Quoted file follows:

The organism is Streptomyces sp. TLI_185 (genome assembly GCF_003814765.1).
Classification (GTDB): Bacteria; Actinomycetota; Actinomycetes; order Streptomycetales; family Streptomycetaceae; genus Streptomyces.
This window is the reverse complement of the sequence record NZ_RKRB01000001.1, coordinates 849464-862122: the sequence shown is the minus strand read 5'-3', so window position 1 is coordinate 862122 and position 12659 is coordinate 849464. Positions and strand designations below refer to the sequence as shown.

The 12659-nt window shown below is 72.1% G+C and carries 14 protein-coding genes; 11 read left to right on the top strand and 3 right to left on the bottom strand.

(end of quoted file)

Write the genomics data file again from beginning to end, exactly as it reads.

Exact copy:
The organism is Streptomyces sp. TLI_185 (genome assembly GCF_003814765.1).
Classification (GTDB): Bacteria; Actinomycetota; Actinomycetes; order Streptomycetales; family Streptomycetaceae; genus Streptomyces.
This window is the reverse complement of the sequence record NZ_RKRB01000001.1, coordinates 849464-862122: the sequence shown is the minus strand read 5'-3', so window position 1 is coordinate 862122 and position 12659 is coordinate 849464. Positions and strand designations below refer to the sequence as shown.

The 12659-nt window shown below is 72.1% G+C and carries 14 protein-coding genes; 11 read left to right on the top strand and 3 right to left on the bottom strand.